Class 6 – Science – Chapter 2 – Notes

Components of Food

The edible substances which we eat to obtain energy for growth, repair and maintenance of the body and to fight against occurrence of diseases, are called food.


Each food item is usually made up of one or more ingredients, which we get from plants or animals.These ingredients contain nutrients which are needed by our body. These components are called Nutrients.

What are the major components of food ?

The Major Components or nutrients of food are- 

  • Carbohydrates
  • Proteins
  • Vitamins
  • Fats
  • Minerals
  • Water and roughage

Also Check – Class 6 Science Chapter 1-
Food Where Does it Come from- Notes

What is Nutrition ? 

It is the process of obtaining food , necessary for good health and growth of living organisms .


  • There are many types of carbohydrates. The main carbohydrates found in our food are in the form of starch and sugars. 
  • It provides energy to our body. 
  • Some sources of carbohydrates are wheat, rice, maize, pearl millet, potatoes, sugar, jaggery (gud), honey, fruits (banana, mango and papaya), etc. Rice is a ‘carbohydrate rich’ source of food. 
  • The carbohydrates in our food are obtained mainly from plant sources.


  • Proteins are body-building food. Protein-rich foods are called body-building foods.
  • These are essential for the growth and repair of the body tissue. 

Proteins can be divided into two groups depending on their sources:

Animal proteins 

  • These are obtained from animal products like milk, cheese, egg, fish or meat.

Vegetable proteins 

  • These are obtained from plants like gram, moong, tuar dal, beans, peas, soybeans, etc.


  • Fats also provide energy to our body.
  • Fats provide twice as much energy as provided by the same amount of carbohydrates.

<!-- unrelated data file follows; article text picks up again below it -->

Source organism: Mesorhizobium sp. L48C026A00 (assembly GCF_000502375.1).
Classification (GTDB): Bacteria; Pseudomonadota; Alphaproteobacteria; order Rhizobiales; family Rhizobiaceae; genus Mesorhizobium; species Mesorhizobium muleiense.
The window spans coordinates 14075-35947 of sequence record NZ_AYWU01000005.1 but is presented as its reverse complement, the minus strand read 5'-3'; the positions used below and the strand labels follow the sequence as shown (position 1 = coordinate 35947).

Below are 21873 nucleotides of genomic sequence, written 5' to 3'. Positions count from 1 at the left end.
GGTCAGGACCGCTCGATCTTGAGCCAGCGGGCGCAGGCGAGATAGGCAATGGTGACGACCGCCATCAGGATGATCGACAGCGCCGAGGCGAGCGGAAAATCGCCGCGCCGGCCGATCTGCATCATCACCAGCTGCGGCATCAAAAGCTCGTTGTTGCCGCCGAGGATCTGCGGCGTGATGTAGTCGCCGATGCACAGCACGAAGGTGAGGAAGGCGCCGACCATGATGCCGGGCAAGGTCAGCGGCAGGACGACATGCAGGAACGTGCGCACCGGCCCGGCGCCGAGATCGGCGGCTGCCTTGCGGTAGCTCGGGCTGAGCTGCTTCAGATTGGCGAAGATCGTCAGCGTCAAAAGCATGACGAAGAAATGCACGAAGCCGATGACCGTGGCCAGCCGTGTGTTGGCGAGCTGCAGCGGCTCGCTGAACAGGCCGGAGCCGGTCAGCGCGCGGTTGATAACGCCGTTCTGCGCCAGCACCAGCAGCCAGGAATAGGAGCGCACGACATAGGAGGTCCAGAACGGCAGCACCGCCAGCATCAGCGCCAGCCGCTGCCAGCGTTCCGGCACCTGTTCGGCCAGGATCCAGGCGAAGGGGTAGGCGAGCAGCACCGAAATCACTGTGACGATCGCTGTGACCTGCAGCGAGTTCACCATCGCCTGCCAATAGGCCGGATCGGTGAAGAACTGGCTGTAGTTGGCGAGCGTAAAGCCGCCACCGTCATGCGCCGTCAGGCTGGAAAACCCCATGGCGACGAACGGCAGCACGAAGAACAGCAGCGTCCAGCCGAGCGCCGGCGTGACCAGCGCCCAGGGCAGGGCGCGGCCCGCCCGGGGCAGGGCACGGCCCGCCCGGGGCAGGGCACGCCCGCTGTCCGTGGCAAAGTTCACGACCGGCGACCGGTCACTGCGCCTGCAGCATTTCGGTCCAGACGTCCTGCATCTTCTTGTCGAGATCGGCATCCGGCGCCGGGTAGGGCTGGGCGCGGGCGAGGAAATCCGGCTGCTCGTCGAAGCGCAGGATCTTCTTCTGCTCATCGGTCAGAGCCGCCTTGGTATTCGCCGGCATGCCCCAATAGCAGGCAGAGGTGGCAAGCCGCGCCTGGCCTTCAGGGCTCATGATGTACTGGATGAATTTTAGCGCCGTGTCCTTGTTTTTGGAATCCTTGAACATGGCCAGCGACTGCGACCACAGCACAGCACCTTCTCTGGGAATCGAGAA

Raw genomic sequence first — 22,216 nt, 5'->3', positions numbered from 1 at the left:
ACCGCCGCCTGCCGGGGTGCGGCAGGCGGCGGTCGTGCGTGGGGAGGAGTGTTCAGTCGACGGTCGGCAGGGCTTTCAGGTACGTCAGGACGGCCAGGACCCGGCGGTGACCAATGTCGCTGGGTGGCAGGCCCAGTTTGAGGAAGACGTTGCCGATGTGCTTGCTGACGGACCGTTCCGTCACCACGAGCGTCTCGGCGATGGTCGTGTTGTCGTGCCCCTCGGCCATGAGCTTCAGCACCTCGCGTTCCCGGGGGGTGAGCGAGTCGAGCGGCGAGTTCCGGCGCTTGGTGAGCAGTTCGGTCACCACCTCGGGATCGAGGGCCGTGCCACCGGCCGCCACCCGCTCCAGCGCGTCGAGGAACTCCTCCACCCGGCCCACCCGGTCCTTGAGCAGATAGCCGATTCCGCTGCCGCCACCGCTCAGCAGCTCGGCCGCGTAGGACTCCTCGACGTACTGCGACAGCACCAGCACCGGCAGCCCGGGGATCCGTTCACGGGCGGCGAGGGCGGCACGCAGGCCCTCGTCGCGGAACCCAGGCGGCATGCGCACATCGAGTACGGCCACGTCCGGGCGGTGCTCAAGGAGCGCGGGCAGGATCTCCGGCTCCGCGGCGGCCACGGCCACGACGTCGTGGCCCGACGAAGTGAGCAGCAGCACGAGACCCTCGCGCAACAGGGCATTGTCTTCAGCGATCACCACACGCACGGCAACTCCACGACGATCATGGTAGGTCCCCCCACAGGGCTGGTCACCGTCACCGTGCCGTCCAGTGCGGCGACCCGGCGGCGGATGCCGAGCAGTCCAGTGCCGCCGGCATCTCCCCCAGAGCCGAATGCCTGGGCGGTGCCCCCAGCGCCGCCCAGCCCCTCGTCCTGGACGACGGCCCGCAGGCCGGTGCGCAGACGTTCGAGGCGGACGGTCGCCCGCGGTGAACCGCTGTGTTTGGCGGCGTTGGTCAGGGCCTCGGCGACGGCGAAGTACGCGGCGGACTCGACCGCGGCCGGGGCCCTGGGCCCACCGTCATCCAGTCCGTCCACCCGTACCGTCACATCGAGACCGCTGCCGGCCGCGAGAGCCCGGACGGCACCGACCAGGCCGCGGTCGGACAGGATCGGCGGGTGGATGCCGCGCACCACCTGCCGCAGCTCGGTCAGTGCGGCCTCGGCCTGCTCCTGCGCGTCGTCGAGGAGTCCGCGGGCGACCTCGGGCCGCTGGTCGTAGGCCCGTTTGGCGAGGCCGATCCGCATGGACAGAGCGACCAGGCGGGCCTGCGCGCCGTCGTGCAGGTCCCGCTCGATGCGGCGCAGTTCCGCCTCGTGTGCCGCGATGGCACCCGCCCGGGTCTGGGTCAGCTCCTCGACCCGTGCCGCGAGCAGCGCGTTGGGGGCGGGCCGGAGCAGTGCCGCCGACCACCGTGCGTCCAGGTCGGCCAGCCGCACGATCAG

• They also provide support to our body and insulate or cushion the soft tissues and organs.
  • Fats and oils are similar substance, the only difference being that fats are solid at room temperature, whereas oils are liquid at room temperature. 
  • Fats can be obtained from plants as well as from animals. 
  • Some of the plant sources of fats are groundnut oil, mustard oil, coconut oil, sunflower oil, soybean oil, til oil and nut oil etc.
  • Some of the animal sources of fats are butter, ghee, milk, cream, cheese, eggs and meat.

The foods which contain fats and carbohydrates are referred to as ‘energy giving food’.


  • Vitamins are a group of nutrients that our body requires in small quantities. 
  • These are essential for the proper working of the body but do not provide energy (protective food). 

If our diet is lacking in any vitamin, we suffer from certain diseases called deficiency diseases.

Vitamin may be divided into two classes –

Fat soluble vitamins

Vitamin-A, D, E and K.

Water soluble vitamins 

B-complex and vitamin-C.


  • Vitamin-A protects the eyes, skin and hair. So, it is necessary for good eyesight, healthy skin and hair. 
  • The deficiency of vitamin-A causes night blindness.
  • The various sources of vitamin-A are milk, butter, carrot, fish liver oil, eggs, green vegetables, mango, papaya, etc.


The group of vitamins is called B-complex.

  1. Vitamin-B1 (Thiamine) It is essential for growth and proper functioning of the digestive system, heart, nerves and muscles. Vitamin-B₁ is present in milk, egg, meat, whole grains, cereals, potato, yeast and green vegetables. Deficiency of vitamin-B, causes beri-beri (affects nervous system).
  2. Vitamin-B2 (Riboflavin) It is essential for healthy skin and growth. It is present in yeasts, eggs, meat and peas. The deficiency of vitamin-B2 causes cheilosis (lips become inflamed).
  3. Vitamin-B3 (Niacin) It is essential for healthy skin, proper functioning of the digestive and nervous system. It is present in whole cereals, potatoes, tomatoes, meat, fishes, etc. The deficiency of vitamin-B3 causes pellagra which affects the skin, digestion and nervous system.
  4. Vitamin-B12 (Cyanocobalamin) It helps in the formation of red blood cells. Lack of vitamin-B12 causes Anemia. Vitamin-B₁2 is present in liver, eggs, milk, fishes, etc.


  • Vitamin-C (ascorbic acid) is necessary for keeping teeth, gums and joints healthy.
  • It also increases the resistance of our body to infection and helps to fight diseases.